Muhammad says that fulfilling his fishing vision for Yemen would be “a miracle of God.” And when Fred responds that he’s more of a “facts and figures man,” the sheikh counters, saying that anyone who spends long hours in the wind, rain and cold with little chance of success must have some faith. They raise of toast “to faith and fishing” … “and science,” Fred tacks on the end.
Undaunted, the sheikh suggests that Fred’s spiritual stance toward the fishing project will somehow play a role in its outcome. “Do this with an open heart,” he exhorts, “or nothing will come of it.” He says, “I intended to create a small miracle [with the salmon], something to glorify God and bring our tribes together. [But] sometimes I wonder if it doesn’t glorify man—it’s a very fine line.” Before the salmon are released, the sheikh gives a short speech in which he observes that “Muslims, Christians and the odd heathen [are] all gathered here in an act of faith.”
There is resistance among the sheikh’s people. They accuse him of dishonoring God by bringing in Western ways, and they attempt to violently sabotage his success.
In Yemen, he and Harriet witness Muslim faithful bowing and praying. Fred comments to her, “I don’t know anyone who goes to church anymore.” She agrees: “I don’t think I do either.”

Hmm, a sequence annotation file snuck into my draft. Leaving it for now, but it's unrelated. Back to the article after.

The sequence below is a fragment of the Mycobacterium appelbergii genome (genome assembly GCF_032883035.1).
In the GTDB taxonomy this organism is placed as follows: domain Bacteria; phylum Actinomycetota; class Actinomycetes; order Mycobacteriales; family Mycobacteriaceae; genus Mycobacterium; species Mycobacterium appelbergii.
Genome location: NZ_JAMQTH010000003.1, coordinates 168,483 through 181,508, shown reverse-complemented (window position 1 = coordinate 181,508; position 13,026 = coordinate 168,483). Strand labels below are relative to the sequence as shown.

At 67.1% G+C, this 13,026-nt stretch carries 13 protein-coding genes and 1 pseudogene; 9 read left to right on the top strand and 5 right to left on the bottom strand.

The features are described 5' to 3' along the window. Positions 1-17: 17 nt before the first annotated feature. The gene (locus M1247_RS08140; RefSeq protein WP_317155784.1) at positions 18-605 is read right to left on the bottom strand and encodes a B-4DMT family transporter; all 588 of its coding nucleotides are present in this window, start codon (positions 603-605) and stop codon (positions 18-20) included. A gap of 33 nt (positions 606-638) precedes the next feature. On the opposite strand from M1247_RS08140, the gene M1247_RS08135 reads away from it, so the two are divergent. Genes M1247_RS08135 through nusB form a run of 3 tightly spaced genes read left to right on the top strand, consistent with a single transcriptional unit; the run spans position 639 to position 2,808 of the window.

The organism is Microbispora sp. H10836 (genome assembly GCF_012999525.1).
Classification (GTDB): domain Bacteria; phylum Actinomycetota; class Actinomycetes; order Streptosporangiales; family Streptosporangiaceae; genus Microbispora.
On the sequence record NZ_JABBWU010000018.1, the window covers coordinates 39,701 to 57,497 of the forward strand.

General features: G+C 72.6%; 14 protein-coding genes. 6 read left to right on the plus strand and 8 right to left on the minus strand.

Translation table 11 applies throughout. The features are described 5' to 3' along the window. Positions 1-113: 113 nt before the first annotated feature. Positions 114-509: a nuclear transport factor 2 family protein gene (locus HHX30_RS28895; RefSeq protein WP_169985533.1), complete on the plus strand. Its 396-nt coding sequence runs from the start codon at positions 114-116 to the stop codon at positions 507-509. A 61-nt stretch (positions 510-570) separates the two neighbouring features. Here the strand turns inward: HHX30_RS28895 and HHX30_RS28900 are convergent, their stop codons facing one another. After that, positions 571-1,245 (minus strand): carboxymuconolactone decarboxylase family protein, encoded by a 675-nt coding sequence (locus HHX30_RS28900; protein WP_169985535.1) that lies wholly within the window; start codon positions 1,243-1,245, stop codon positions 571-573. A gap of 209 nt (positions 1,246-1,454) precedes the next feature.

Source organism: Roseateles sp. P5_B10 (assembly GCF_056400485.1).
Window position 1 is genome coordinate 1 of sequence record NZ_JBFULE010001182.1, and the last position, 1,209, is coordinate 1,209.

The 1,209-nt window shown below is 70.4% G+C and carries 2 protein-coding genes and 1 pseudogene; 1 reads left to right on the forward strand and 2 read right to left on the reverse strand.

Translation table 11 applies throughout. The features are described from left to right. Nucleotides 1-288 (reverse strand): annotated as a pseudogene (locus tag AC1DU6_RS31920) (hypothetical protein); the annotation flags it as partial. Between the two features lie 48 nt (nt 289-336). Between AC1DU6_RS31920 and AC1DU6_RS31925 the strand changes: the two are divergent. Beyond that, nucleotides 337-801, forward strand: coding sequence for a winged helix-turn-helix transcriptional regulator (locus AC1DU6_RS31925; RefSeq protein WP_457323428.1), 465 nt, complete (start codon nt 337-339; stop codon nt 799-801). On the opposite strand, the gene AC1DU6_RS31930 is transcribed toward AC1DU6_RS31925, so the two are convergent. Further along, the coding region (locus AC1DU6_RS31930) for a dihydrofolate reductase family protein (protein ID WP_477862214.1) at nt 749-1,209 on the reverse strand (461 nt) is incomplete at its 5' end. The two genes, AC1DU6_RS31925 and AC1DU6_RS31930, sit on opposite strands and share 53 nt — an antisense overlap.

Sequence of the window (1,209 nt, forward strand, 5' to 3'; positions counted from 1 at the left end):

Harriet and Robert kiss passionately on several occasions and discuss whether they’re really ready to have sex after a date early in their relationship. “I haven’t done this in a really long time,” Harriet admits. Robert demurs, twice suggesting he could sleep on the couch. He doesn’t. We see them in bed the next morning. Later, the couple is reunited unexpectedly in Yemen. Harriet pulls off her pants and gets in bed with him—then tells him she’s not ready to have sex.
Fred and his wife are shown (briefly) finishing intercourse (under the sheets) in a scene that’s meant to illustrate how perfunctory and passionless their marriage has become. “That should do you for a while,” she says. It looks as though the couple is headed toward divorce when Mary jealously confronts Fred regarding Harriet, asking if he’s in love with her. Though Fred and Harriet have not begun a physical affair, he is already falling for her. And his silence at Mary’s inquisition gives her all the answer she needs.
Fred and Harriet go for a swim together: He’s wearing trunks and no shirt, she’s wearing a white dress that clings to her curves. We see a still image of a scantily clad female pop singer. A phone conversation between Bridget Maxwell and a colleague involves an interchange about a breaking sex scandal. The government official repeatedly delivers double entendres related to men and their fishing rods.
The sheikh’s Yemeni enemies twice try to take his life. When a man tries to shoot Muhammad, Fred uses his fly-fishing rod and fishing line as a whip, Indiana Jones-style, to yank the gun from the attacker’s hand. Later, two men kill a soldier by breaking his neck and throwing his body over the dam, then open the floodgates. Fred once again saves the sheikh in the raging flood that ensues. One person is killed (offscreen) in the aftermath; we see the body covered by a sheet.